What Is ‘Transfer of Learning’ and How Does It Help Students?
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What Is ‘Transfer of Learning’ and How Does It Help Students?

(upbeat instrumental music) – [Larry] Hey there, I’m Larry Ferlazzo. I write the classroom Q+A
with Larry Ferlazzo blog for Education Week Teacher. Today I want to chat with you about transfer of learning. You may be wondering what
is transfer of learning, and why is it important? Transfer of learning is the process of applying learning from
one situation to another. We study history not
just to memorize dates, but to understand the world around us. There are two important
types of learning transfer, near and far. Near transfer is when
students apply skills they’re learning in one
area to a similar situation. For example, students can
use essay writing skills from English class to write
a paper in social studies. Far transfer, which is more difficult, is when students apply
what they’re learning to a completely different context. Chess players might use strategies they learn in the game to understand a political campaign. This kind of learning is critical. It helps students use their knowledge in all types of situations, both inside and outside the classroom, but how do we help students put transfer into practice? Here are five strategies that you can try. First, there’s explicit teaching. We can encourage transfer
by teaching students how to apply what they learn each day to other parts of their lives. After writing an argument essay in class, students can talk about
how to use those skills to persuade a future boss to give them a raise. Next, try group learning. Allowing students to
work together in groups mirrors the kinds of experiences they are more likely to have outside of the classroom. Students can create their own work first, then bring it to a smaller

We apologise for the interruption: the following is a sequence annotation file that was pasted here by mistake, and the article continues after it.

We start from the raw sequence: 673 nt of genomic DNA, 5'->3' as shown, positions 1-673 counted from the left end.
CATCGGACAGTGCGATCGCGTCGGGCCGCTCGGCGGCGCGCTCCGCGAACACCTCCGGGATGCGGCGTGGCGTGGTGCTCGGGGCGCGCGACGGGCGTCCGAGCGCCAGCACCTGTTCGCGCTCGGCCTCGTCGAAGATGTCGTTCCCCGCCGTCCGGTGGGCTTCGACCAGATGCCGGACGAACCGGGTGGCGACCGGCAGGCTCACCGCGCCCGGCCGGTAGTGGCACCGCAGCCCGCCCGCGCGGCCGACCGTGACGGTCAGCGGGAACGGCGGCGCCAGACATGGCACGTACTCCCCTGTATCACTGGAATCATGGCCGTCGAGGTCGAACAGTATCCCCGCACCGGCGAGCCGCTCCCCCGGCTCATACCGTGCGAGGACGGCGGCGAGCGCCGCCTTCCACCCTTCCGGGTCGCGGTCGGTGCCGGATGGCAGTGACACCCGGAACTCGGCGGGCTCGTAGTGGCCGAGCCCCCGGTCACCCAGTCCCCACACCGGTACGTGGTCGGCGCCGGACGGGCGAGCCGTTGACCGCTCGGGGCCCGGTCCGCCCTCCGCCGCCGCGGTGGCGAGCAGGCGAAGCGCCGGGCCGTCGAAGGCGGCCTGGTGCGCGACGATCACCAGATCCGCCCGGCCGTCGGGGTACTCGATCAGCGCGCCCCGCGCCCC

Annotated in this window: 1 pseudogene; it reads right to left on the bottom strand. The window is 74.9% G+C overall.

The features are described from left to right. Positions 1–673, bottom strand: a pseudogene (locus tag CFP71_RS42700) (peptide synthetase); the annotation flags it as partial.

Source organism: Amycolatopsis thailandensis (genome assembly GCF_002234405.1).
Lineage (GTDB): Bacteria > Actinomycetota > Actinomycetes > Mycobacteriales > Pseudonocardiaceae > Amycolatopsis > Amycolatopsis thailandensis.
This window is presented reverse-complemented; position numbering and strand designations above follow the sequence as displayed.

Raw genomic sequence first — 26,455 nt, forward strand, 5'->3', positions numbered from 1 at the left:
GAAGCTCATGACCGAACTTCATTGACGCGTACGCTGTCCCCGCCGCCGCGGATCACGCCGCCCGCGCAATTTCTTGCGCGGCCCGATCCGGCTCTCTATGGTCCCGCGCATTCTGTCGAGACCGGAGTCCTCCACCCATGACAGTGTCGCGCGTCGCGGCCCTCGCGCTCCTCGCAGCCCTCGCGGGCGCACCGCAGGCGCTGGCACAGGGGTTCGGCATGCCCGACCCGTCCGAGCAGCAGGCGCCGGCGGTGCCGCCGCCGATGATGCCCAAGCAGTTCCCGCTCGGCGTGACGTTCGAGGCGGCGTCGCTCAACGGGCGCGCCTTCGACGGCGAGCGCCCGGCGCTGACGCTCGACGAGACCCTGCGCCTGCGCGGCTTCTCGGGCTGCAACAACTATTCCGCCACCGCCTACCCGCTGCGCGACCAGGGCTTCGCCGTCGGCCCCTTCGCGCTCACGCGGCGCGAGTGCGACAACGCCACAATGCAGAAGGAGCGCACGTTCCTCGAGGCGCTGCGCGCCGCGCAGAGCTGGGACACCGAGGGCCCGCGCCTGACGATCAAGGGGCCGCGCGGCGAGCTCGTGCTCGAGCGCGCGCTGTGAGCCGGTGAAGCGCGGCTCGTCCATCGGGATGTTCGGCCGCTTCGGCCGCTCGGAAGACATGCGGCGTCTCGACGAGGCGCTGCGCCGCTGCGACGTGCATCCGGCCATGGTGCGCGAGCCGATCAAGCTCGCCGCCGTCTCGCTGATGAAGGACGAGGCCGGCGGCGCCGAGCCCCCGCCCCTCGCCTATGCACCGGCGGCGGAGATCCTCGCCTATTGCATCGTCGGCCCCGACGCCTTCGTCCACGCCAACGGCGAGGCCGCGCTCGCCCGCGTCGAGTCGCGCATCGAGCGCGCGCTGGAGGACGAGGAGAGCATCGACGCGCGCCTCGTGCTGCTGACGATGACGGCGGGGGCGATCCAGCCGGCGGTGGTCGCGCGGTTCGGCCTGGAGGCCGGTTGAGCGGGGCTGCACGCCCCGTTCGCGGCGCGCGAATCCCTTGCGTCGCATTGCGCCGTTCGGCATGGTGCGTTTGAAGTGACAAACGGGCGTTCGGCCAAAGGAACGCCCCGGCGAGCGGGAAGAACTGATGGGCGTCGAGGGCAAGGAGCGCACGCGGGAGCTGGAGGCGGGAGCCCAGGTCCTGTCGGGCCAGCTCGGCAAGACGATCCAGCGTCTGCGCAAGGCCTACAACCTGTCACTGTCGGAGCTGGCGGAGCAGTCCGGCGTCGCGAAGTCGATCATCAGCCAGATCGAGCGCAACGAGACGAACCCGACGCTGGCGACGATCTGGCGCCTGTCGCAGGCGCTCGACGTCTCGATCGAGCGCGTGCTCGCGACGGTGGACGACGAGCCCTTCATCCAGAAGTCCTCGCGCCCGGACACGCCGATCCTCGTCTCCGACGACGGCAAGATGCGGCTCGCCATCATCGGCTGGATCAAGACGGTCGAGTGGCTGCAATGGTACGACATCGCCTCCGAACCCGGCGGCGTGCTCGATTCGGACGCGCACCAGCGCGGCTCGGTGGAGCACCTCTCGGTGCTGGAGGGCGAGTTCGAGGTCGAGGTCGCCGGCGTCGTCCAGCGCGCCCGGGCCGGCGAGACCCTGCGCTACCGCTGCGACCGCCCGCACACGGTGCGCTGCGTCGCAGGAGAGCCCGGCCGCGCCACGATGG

group for feedback, which helps them improve individually. Third, reflection is important. Challenge students to think about which learning strategies
personally works best for them. For example, if taking
notes in science class help them learn key concepts, can it be helpful in other classes? If planning an outline
before they wrote a paper improves their essay, can planning ahead for other
projects also be helpful? Fourth, use analogies and metaphors. Analogies and metaphors take what students already know and apply it to a new situation to understand it better, such as comparing how a
heart works to a pump. Five, try generalizing. We should push students to
generalize broader principles from specific situations. After studying the early
Women’s Rights Movement, we can ask students
what elements are needed to create a successful
social change movement? These five strategies
for transfer of learning can help students stop asking the common question, “Why
are we learning this?” They will understand that
what they’re learning now may help them in many situations
throughout their lives, so that’s transfer of learning. This will help students
apply the lessons you teach to learning beyond your classroom. (upbeat instrumental music)

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